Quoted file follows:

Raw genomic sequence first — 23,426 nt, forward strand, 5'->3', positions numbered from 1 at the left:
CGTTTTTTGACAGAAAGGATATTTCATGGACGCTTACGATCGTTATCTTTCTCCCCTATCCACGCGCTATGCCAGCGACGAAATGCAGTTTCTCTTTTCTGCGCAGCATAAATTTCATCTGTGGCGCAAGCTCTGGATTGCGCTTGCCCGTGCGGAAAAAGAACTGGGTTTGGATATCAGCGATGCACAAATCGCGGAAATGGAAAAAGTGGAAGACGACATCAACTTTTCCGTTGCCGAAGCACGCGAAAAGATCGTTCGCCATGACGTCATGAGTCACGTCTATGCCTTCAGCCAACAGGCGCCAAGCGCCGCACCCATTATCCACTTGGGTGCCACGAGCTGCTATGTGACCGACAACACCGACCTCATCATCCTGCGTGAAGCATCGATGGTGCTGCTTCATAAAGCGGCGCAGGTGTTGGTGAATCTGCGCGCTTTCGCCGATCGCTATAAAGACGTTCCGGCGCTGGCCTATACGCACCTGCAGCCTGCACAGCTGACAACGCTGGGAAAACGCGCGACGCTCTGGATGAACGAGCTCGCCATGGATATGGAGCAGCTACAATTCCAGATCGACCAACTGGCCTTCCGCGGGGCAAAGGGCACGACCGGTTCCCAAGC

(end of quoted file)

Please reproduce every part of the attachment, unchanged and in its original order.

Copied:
Raw genomic sequence first — 23,426 nt, forward strand, 5'->3', positions numbered from 1 at the left:
CGTTTTTTGACAGAAAGGATATTTCATGGACGCTTACGATCGTTATCTTTCTCCCCTATCCACGCGCTATGCCAGCGACGAAATGCAGTTTCTCTTTTCTGCGCAGCATAAATTTCATCTGTGGCGCAAGCTCTGGATTGCGCTTGCCCGTGCGGAAAAAGAACTGGGTTTGGATATCAGCGATGCACAAATCGCGGAAATGGAAAAAGTGGAAGACGACATCAACTTTTCCGTTGCCGAAGCACGCGAAAAGATCGTTCGCCATGACGTCATGAGTCACGTCTATGCCTTCAGCCAACAGGCGCCAAGCGCCGCACCCATTATCCACTTGGGTGCCACGAGCTGCTATGTGACCGACAACACCGACCTCATCATCCTGCGTGAAGCATCGATGGTGCTGCTTCATAAAGCGGCGCAGGTGTTGGTGAATCTGCGCGCTTTCGCCGATCGCTATAAAGACGTTCCGGCGCTGGCCTATACGCACCTGCAGCCTGCACAGCTGACAACGCTGGGAAAACGCGCGACGCTCTGGATGAACGAGCTCGCCATGGATATGGAGCAGCTACAATTCCAGATCGACCAACTGGCCTTCCGCGGGGCAAAGGGCACGACCGGTTCCCAAGC